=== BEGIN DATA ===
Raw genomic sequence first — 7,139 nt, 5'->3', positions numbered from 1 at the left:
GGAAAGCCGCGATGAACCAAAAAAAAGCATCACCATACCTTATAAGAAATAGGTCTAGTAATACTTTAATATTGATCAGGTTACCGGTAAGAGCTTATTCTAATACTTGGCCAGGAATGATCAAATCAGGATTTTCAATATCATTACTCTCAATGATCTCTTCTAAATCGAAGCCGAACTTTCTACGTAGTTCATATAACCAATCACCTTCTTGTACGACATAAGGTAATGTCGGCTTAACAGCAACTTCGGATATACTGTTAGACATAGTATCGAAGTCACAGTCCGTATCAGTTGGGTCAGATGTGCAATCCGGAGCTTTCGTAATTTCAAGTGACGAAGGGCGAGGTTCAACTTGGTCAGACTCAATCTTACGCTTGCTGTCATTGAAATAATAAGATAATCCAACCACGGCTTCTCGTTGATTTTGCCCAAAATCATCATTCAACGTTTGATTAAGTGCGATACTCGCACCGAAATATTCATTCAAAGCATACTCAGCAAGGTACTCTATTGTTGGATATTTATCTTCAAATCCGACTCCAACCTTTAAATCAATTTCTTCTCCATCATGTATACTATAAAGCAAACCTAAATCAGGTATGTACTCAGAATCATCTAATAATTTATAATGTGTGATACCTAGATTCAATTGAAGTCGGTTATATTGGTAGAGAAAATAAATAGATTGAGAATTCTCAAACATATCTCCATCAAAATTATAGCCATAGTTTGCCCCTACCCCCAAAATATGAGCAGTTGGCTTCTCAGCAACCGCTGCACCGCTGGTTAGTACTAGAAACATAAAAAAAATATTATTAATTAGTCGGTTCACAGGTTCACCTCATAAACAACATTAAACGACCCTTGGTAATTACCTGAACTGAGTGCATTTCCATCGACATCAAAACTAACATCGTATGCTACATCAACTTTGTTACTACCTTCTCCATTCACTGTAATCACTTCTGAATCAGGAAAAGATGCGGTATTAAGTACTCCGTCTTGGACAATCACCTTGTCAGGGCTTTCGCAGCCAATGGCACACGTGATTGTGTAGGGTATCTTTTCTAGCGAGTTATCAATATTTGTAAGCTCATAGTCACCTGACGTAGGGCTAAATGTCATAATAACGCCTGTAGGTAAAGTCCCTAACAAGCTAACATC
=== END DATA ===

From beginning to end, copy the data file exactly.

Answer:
Raw genomic sequence first — 7,139 nt, 5'->3', positions numbered from 1 at the left:
GGAAAGCCGCGATGAACCAAAAAAAAGCATCACCATACCTTATAAGAAATAGGTCTAGTAATACTTTAATATTGATCAGGTTACCGGTAAGAGCTTATTCTAATACTTGGCCAGGAATGATCAAATCAGGATTTTCAATATCATTACTCTCAATGATCTCTTCTAAATCGAAGCCGAACTTTCTACGTAGTTCATATAACCAATCACCTTCTTGTACGACATAAGGTAATGTCGGCTTAACAGCAACTTCGGATATACTGTTAGACATAGTATCGAAGTCACAGTCCGTATCAGTTGGGTCAGATGTGCAATCCGGAGCTTTCGTAATTTCAAGTGACGAAGGGCGAGGTTCAACTTGGTCAGACTCAATCTTACGCTTGCTGTCATTGAAATAATAAGATAATCCAACCACGGCTTCTCGTTGATTTTGCCCAAAATCATCATTCAACGTTTGATTAAGTGCGATACTCGCACCGAAATATTCATTCAAAGCATACTCAGCAAGGTACTCTATTGTTGGATATTTATCTTCAAATCCGACTCCAACCTTTAAATCAATTTCTTCTCCATCATGTATACTATAAAGCAAACCTAAATCAGGTATGTACTCAGAATCATCTAATAATTTATAATGTGTGATACCTAGATTCAATTGAAGTCGGTTATATTGGTAGAGAAAATAAATAGATTGAGAATTCTCAAACATATCTCCATCAAAATTATAGCCATAGTTTGCCCCTACCCCCAAAATATGAGCAGTTGGCTTCTCAGCAACCGCTGCACCGCTGGTTAGTACTAGAAACATAAAAAAAATATTATTAATTAGTCGGTTCACAGGTTCACCTCATAAACAACATTAAACGACCCTTGGTAATTACCTGAACTGAGTGCATTTCCATCGACATCAAAACTAACATCGTATGCTACATCAACTTTGTTACTACCTTCTCCATTCACTGTAATCACTTCTGAATCAGGAAAAGATGCGGTATTAAGTACTCCGTCTTGGACAATCACCTTGTCAGGGCTTTCGCAGCCAATGGCACACGTGATTGTGTAGGGTATCTTTTCTAGCGAGTTATCAATATTTGTAAGCTCATAGTCACCTGACGTAGGGCTAAATGTCATAATAACGCCTGTAGGTAAAGTCCCTAACAAGCTAACATC